Okay, that explains it. The cantilever fenders I have or have had came off 1960s middleweight frames. And I thought S7 wheels and tires were the most nonsensical choice Schwinn made back then...
 
Tried mocking up a few other chain guards today, but nothing I tried beat out the Monark chain guard or even the other 2 Schwinn chain guards I liked. That said, I felt like one of my ideas was worth sharing here. I thought about adding some "exhaust pipes" to add to the speedy looks of the bike. I like the idea, but if I'm using these vacuum cleaner attachments as exhaust pipes, then I'd really like to incorporate some taillights into them as well. Problem is that would mean buying parts I don't have, and on top of that, I'd need help modifying all the parts to fit the frame. I don't have that kind of budget, and I'd like to do as much of the work on this bike as I can. So as cool as the idea is to me, it's going to have to wait for a later build when I have the means to pull it off the way I want.
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Worked on my digital mockup for this bike over the weekend. Here's how the bike looks right now:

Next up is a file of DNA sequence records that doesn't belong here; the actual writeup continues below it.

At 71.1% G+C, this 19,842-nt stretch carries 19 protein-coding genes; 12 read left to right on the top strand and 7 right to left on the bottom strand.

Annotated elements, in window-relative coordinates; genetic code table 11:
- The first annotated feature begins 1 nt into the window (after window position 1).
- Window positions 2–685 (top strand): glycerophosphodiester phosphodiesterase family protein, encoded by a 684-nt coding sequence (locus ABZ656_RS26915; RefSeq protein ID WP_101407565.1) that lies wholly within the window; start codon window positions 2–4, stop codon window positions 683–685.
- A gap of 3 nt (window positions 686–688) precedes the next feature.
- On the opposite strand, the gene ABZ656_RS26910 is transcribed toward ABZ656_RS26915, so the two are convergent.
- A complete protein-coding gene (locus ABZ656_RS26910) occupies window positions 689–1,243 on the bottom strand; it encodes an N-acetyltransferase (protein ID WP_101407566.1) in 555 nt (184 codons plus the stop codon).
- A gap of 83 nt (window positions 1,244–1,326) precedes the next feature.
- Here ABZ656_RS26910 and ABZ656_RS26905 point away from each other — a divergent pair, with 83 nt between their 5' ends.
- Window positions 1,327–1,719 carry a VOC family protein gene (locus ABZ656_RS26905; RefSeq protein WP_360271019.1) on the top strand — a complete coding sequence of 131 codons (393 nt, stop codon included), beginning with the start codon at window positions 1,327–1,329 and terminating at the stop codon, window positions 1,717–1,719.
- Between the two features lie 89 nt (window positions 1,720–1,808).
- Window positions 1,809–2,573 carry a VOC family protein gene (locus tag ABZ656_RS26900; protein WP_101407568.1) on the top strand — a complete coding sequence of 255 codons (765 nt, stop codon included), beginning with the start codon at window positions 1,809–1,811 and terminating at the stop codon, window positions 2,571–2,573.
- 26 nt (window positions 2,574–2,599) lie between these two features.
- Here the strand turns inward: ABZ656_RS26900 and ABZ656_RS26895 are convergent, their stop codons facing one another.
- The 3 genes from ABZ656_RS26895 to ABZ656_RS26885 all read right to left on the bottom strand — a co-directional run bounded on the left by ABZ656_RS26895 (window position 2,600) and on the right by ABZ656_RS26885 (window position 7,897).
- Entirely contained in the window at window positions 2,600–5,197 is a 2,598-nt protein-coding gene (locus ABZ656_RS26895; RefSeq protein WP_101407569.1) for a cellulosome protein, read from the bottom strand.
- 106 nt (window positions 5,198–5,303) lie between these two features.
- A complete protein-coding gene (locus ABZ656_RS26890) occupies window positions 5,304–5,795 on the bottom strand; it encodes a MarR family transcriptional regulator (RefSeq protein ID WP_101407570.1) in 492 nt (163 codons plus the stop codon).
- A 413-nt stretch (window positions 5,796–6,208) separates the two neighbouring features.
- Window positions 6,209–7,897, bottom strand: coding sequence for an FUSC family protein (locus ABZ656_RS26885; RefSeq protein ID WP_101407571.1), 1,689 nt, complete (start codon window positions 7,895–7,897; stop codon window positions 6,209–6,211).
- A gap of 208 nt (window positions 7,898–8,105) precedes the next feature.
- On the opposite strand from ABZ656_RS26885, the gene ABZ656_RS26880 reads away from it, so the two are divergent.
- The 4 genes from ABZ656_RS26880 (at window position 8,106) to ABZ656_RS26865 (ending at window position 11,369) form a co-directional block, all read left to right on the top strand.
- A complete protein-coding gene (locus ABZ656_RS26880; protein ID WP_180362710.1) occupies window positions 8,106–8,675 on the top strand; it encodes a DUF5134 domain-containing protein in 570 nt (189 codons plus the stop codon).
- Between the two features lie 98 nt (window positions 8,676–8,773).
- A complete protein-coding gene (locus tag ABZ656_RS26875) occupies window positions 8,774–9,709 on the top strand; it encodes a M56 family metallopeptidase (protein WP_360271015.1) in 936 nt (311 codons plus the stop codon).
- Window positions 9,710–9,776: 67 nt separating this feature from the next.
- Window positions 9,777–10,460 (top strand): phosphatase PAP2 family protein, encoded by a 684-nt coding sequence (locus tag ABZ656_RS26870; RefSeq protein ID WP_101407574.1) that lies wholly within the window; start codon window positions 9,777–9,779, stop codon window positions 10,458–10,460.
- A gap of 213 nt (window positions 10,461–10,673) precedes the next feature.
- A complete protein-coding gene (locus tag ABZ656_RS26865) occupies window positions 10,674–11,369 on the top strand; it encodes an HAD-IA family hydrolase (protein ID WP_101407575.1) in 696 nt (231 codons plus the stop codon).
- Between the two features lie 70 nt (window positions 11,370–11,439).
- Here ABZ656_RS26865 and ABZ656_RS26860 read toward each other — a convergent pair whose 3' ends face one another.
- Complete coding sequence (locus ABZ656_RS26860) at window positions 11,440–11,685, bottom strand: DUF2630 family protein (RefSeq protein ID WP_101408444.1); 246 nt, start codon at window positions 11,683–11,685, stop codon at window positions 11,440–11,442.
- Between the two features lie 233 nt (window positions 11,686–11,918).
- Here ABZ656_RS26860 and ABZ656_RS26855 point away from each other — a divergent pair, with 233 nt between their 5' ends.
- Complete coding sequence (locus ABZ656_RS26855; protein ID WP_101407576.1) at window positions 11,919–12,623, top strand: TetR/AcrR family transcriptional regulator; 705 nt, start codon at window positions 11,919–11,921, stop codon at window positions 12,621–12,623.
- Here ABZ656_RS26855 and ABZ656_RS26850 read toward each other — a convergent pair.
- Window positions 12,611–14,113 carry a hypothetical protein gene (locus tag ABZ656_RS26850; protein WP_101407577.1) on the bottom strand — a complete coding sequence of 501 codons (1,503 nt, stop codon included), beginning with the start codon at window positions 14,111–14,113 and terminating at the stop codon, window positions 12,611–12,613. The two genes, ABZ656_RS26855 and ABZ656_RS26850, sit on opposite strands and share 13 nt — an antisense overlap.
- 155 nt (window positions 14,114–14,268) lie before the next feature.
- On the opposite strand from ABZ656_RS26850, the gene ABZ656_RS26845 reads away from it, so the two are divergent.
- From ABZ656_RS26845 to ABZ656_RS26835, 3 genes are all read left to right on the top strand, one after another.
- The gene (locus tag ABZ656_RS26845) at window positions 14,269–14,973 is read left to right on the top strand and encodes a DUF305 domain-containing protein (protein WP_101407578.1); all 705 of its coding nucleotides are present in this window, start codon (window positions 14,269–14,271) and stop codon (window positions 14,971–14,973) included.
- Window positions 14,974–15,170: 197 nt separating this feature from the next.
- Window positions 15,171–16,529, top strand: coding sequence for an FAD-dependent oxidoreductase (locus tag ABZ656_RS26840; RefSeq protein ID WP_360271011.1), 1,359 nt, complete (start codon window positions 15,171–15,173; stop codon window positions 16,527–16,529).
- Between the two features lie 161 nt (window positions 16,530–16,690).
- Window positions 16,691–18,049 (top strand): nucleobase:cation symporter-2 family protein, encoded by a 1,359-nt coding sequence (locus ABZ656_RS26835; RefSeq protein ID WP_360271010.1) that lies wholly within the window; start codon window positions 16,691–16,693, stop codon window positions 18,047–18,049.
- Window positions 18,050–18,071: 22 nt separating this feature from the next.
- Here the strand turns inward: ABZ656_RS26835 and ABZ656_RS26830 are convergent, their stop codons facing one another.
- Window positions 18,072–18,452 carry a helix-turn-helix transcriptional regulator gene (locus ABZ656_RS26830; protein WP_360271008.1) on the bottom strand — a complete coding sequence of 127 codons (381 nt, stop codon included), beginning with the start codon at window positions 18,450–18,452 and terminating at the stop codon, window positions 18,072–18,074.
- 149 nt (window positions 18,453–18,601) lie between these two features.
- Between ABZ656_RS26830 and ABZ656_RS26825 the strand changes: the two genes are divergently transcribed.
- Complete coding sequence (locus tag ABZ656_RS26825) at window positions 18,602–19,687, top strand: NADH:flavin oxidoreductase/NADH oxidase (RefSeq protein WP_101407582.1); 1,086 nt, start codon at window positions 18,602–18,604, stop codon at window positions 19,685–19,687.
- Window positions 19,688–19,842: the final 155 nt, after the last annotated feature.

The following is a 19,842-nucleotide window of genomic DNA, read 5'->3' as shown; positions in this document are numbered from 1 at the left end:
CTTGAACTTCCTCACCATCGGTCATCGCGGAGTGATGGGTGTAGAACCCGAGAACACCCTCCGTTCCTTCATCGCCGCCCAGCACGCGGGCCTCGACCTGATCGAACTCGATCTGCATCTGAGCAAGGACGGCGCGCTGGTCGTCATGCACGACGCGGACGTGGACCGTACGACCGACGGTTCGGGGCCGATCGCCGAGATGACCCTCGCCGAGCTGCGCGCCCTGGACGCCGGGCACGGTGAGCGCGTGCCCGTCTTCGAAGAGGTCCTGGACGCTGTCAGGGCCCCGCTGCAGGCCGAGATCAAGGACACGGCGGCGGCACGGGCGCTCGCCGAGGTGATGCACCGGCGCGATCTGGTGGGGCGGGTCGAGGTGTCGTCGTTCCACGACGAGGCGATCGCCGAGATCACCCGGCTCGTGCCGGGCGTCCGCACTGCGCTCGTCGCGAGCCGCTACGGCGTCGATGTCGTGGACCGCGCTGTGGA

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...And here's how I plan to make it look in the end:
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I have to say, I'm pretty happy with how this turned out. When I decided I was going to throw parts at this bike, I wasn't sure I'd be able to make something out of it that I'd like. Now, I can hardly wait to build, and especially paint this bike! The paint scheme was inspired by gassers, hot rods, and altered wheelbase dragsters of the 1950s and 1960s, including the class abbreviation and number. (I couldn't decide what "class" this bike would match closest to, so I just used my initials and the year I came up with this design: A/J 23.) The choice of colors was based off actual spray can colors I found in various stores around town. The primary color is this wild Metallic Turquoise Rust-Oleum spray paint, while the accents consist of metallic pearl white automotive paint and either metallic gold or copper Rust-Oleum spray paint for the pinstripes. I might also try some Glitter Blast paint to really make this bike pop, but I'll want to look at reviews first before I buy any.